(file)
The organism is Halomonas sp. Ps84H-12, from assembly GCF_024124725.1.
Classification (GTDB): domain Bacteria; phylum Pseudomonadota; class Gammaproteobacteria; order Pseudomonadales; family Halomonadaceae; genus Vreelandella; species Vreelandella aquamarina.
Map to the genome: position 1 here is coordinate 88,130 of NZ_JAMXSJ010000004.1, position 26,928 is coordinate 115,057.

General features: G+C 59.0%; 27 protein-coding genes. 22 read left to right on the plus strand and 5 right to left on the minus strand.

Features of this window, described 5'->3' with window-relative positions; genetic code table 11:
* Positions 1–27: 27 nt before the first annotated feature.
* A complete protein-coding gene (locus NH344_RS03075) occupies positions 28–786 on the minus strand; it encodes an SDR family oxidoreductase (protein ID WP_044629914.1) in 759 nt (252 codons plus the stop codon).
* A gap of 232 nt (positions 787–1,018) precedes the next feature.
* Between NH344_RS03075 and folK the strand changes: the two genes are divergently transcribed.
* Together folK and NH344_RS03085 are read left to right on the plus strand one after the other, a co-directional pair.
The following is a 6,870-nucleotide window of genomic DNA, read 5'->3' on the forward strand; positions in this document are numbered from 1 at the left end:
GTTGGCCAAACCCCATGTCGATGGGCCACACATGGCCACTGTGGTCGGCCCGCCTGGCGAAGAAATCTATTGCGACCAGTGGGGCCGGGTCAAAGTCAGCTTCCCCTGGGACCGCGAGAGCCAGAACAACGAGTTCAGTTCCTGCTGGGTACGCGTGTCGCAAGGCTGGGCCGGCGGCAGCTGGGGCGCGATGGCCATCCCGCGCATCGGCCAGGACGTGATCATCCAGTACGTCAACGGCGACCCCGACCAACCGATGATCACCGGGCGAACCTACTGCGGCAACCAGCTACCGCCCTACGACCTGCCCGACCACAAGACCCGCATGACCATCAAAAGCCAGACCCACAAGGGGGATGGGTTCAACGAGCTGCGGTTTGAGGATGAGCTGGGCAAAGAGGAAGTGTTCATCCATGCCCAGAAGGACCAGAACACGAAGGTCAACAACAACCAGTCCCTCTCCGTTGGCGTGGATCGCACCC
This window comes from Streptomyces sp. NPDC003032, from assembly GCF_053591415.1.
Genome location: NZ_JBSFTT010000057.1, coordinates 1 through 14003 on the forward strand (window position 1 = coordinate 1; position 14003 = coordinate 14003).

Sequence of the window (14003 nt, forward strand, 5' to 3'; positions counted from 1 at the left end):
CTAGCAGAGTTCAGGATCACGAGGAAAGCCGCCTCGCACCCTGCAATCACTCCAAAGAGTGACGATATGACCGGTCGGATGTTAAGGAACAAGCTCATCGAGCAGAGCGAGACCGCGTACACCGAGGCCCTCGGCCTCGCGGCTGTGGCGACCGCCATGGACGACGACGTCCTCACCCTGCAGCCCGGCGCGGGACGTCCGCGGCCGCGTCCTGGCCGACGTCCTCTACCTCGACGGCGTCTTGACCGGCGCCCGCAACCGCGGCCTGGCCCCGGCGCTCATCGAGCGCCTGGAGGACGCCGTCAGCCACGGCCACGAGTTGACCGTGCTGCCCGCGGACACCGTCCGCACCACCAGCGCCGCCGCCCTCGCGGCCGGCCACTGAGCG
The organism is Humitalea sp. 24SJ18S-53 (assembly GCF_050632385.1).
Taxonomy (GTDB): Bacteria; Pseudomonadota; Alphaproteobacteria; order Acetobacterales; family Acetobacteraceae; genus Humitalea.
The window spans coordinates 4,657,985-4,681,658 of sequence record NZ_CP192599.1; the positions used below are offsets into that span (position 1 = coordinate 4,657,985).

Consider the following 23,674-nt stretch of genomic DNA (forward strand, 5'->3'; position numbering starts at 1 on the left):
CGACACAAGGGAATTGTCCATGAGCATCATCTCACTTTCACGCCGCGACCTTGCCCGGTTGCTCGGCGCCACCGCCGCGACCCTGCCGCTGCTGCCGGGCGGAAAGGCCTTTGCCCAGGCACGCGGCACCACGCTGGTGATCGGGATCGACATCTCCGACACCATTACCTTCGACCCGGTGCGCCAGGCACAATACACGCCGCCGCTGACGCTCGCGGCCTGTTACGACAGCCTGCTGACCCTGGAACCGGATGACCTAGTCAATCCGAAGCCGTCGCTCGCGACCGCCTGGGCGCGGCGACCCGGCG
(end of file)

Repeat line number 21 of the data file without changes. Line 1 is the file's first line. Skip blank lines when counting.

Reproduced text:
CGACACAAGGGAATTGTCCATGAGCATCATCTCACTTTCACGCCGCGACCTTGCCCGGTTGCTCGGCGCCACCGCCGCGACCCTGCCGCTGCTGCCGGGCGGAAAGGCCTTTGCCCAGGCACGCGGCACCACGCTGGTGATCGGGATCGACATCTCCGACACCATTACCTTCGACCCGGTGCGCCAGGCACAATACACGCCGCCGCTGACGCTCGCGGCCTGTTACGACAGCCTGCTGACCCTGGAACCGGATGACCTAGTCAATCCGAAGCCGTCGCTCGCGACCGCCTGGGCGCGGCGACCCGGCG